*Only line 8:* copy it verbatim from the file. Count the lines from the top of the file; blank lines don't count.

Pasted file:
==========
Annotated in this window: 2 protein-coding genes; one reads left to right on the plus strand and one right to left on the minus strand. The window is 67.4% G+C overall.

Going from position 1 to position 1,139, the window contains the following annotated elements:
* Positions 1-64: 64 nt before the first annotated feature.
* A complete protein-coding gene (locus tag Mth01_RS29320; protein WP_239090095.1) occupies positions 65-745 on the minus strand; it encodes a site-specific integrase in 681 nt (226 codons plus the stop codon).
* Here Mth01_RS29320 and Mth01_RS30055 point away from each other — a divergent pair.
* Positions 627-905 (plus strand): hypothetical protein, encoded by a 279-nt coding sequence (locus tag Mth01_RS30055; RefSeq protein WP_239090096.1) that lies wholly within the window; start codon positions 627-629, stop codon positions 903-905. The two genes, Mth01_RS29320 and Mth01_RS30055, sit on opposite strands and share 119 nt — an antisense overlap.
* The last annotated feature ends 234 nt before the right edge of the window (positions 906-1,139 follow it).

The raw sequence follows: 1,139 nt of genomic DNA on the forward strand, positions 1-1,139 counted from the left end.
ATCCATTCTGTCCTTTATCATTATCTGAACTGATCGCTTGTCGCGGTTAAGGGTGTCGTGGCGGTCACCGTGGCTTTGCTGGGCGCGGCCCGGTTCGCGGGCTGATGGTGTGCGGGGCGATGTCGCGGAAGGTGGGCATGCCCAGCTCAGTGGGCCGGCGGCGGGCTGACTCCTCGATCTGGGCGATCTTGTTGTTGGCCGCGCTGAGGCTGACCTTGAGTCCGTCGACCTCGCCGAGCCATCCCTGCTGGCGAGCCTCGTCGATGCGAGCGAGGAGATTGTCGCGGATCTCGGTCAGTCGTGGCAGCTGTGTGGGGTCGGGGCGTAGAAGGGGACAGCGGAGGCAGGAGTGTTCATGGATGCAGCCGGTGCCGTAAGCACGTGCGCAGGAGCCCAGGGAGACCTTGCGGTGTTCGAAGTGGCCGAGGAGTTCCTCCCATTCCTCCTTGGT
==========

The raw sequence follows: 1,139 nt of genomic DNA on the forward strand, positions 1-1,139 counted from the left end.